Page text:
Leif: About how many, and I don't even know because, so that's why I'm asking, how many different styles of dance actually are there? Thearsha: We have four men's categories and 3 women's, and those we all ran, we from Tiny Tots to Golden Age, too, as old as you can get to be dancing still, which is always nice, because you have your babies dancing and they come into the arena, which is always nice. hen you have your elders who are still dancing and being out there and staying healthy. That's always nice. Leif: So when you are dancing and you are participating in these different traditional Native American style dancing, whether it's at Fort Union, powwows, rodeos, or whatever, all these places that you get to go, as you are pursuing this lifestyle, what goes through your thoughts on how the audience sees what you're doing? Thearsha: Um, what goes through my mind is that we're still around. Like we have like the native people are still around, that we're not going anywhere. And that when we’re dancing, we’re like, for sending ourselves to the spirits saying, you know, thank you for this. For me, I think of my grandfather. He was a World War Two veteran. So I like pray for him as my family to keep us strong. And so that's what goes through my mind. And the spectators, I really hope are seeing that hey, you know, she's really into this and she wouldn't trade it for anything. Leif: How do you feel performing at places like Fort Union connects all who see these presentations and bring awareness to the history and culture of the indigenous people? Thearsha: I feel like bringing awareness that kind of helps with people who don't understand anything and that need, that would like to learn. So dancing, there, I know we have more non native folks there, so there I feel grateful to show that with them also. And then when we have more than just myself when we have like a group come down from Newtown that has came down before they also feel grateful. I was talking to a few of them the other day about this and just kind of saying this what I was doing. And I said yeah, like I miss it. So I wish we could have done it. Leif: Right. Thearsha: And so we're all so grateful for it. Leif: From my limited understanding of what a powwow was, before I got to start seeing things like Indian Arts Showcase, I noticed this variety of styles of dances and a variety of the style of dress that was being worn by everybody and it took a little something to get my head wrapped around, because my mind goes to like what Hollywood it might portray as traditional so to speak. Thearsha: Yes. Leif: And it took a little while till I realized, no, this is this is a continuance of culture of what it has become today. We're getting to see that timeline from then to now that's still going on that you are still engaged in your culture that you are sharing with everybody. So for me that was really cool to be able to learn that, to have a little bit better appreciation of what's taking place with the culture anyway. As a young person, how do you feel contemporary views from your generation creates a connection to the past, like going to powwows, ceremonies, seeing events like this through social media, Tick Tock, Facebook, Instagram, and a whole slug of others that you probably know about that I just don’t? Thearsha: Um, I feel like this this day and age everything is recorded and shared on the social media. And you know, that can be a good thing. It can be a bad thing. But when powows are being shared I think hey, this is for people who couldn't make it, our elders who are sick. Don't want to, you know, affect anybody else, and then you know for the people who had never attended one or just wanted to know what about you can look it up. So that's always nice and I watch them. I watch them on YouTube myself just to feel at home sometimes. And then you know when it could be bad sometimes also because people are sharing ceremonies that should not be recorded or shared because those are sacred to our people and that's very disrespectful to us. Leif: So, like, from someone who comes from a walk of life like I do, it's not my place to share those with everybody else, out of respect for, for your heritage and your culture. Thearsha: Yeah. Leif: What do you hope your generation learns, continues, and understands, and carries on for the future? Thearsha: Now, I hope that our generation, you know, learn how to respect our elders and military families more. We, like, the younger generation seem to lose respect as they grow up because they don't they don't want to show it anymore. And you know, that really sucks because that's how I was raised on respect. Then I also hope that they like don't let like they don't lose their language as much because we've already lost language. And I'd rather not lose any more of it because I’m trying to learn to speak mine. And it's hard because it's hard to find people who still speak it. And then I really hope that we continue powows and ceremonies as we go grow up and go on with our lives and we don't let them fade away like they weren't there anymore. Leif: Right. Since you've been involved in and have been pursuing this lifestyle, have you noticed any changes that has gone on since you've been a part of these activities? Thearsha: Yeah, they seem to like, the powows sometimes get smaller at where you’re at and then bigger depends on where you're at. Then they have lots of giveaways, you know, which is a really good thing because they're honoring people still. Like that's what I like is when you know, people are gonna sit down and honor you when you like like we honor our military is when they come home, so that's always nice to see. That really hasn't changed at all. But I see that like more people are joining the dance also younger generations and I really hope that don't change. Leif: Right. How many friends do you have that are pursuing life like this like you? Thearsha: Oh! I’ve got lots. Probably maybe over a hundred. Leif: Awesome! That’s fantastic! Thearsha: Like there's only three or four of us that live around Trenton area, that are dancers and singers maybe. We have a drum group in Williston called the Western Dakotas Singers. Their family drum out here. Well known singers in Montana, so it's always nice to have somebody like that, and they do like, they did my graduation party. They sang for me and then they sang for my cousin Braden the other day. So it was really nice to know that they're still around and they're still singing Leif: Are there any other things that you would want the people who are going to listen to this podcast to know in regards to what you're doing in your culture in as far as Indian Arts goes? Thearsha: Just don't let go of your history people. It's always there. Don't lose it. You're gonna regret it if you do. Leif: Do you have any words of encouragement for people your age and younger people in regards to what's taking place now. Thearsha: Just be safe, you know. Don’t do nothing you wouldn't, that you're gonna regret in life. Stay in school. You know, I just graduated this year even with the cone or coronavirus happening. So it’s a big success. And I even get to start college in the fall, so it's always great. So if you don't, never give up on your dreams because, you know, make a life for yourself. Leif: Thank you so much for letting me interview you. Thearsha: Of course! Thank you!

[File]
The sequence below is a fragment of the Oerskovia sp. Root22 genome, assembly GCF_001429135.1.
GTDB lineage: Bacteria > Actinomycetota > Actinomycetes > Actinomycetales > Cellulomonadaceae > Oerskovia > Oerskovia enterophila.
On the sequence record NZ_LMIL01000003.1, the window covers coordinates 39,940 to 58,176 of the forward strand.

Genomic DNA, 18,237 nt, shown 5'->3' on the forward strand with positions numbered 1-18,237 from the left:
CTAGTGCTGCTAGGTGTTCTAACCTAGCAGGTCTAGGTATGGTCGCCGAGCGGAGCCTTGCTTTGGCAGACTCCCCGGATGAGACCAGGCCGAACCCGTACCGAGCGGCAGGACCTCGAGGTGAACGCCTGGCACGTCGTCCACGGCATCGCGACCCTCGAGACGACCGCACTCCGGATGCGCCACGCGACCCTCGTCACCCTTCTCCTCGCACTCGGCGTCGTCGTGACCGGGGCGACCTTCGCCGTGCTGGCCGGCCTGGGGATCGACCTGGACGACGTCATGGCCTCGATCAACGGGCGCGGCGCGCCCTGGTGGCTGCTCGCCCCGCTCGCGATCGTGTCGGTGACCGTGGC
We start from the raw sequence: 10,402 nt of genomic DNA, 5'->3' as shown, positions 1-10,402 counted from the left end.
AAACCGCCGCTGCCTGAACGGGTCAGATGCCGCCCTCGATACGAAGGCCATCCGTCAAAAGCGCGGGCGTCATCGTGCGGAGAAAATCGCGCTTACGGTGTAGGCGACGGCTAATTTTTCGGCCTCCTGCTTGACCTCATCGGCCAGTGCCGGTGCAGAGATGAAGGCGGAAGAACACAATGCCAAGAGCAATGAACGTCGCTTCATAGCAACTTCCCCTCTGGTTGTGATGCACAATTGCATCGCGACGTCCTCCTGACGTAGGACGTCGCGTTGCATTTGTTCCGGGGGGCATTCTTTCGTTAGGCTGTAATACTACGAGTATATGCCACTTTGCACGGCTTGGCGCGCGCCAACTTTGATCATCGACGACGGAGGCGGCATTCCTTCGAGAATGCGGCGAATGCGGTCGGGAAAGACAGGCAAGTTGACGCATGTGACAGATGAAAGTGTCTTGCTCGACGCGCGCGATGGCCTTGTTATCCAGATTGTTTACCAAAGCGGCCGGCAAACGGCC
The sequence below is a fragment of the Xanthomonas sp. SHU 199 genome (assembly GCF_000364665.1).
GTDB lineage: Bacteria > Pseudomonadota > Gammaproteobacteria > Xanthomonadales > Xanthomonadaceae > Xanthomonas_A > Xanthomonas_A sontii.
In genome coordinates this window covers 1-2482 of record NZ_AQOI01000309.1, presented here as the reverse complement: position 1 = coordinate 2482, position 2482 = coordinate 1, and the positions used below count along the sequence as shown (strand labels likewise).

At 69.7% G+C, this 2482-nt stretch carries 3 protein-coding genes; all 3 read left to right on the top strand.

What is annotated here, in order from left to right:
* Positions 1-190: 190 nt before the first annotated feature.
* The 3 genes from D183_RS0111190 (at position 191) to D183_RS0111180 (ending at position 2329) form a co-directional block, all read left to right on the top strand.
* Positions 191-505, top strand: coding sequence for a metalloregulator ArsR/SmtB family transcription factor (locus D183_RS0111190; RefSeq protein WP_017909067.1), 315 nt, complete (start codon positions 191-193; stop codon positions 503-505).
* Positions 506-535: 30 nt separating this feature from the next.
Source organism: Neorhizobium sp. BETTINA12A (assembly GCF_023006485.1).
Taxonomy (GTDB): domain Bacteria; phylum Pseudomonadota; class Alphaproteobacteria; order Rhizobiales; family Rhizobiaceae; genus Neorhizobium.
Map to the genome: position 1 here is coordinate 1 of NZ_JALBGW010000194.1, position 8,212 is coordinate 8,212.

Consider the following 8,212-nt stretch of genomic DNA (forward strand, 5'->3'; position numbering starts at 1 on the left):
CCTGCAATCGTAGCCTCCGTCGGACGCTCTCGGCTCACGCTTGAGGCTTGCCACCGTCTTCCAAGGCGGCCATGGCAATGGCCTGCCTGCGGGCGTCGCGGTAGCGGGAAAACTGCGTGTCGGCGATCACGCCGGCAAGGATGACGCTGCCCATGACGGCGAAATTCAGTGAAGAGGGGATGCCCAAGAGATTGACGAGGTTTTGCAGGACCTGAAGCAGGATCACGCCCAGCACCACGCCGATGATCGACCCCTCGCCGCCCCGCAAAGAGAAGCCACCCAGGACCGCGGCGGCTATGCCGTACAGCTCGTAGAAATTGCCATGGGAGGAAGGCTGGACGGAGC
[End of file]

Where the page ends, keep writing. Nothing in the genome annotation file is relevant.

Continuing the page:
Listen in as Thearsha McGillis gives us her perspective of Indian Arts Showcase and what her hopes are for future generation's powows and ceremonies.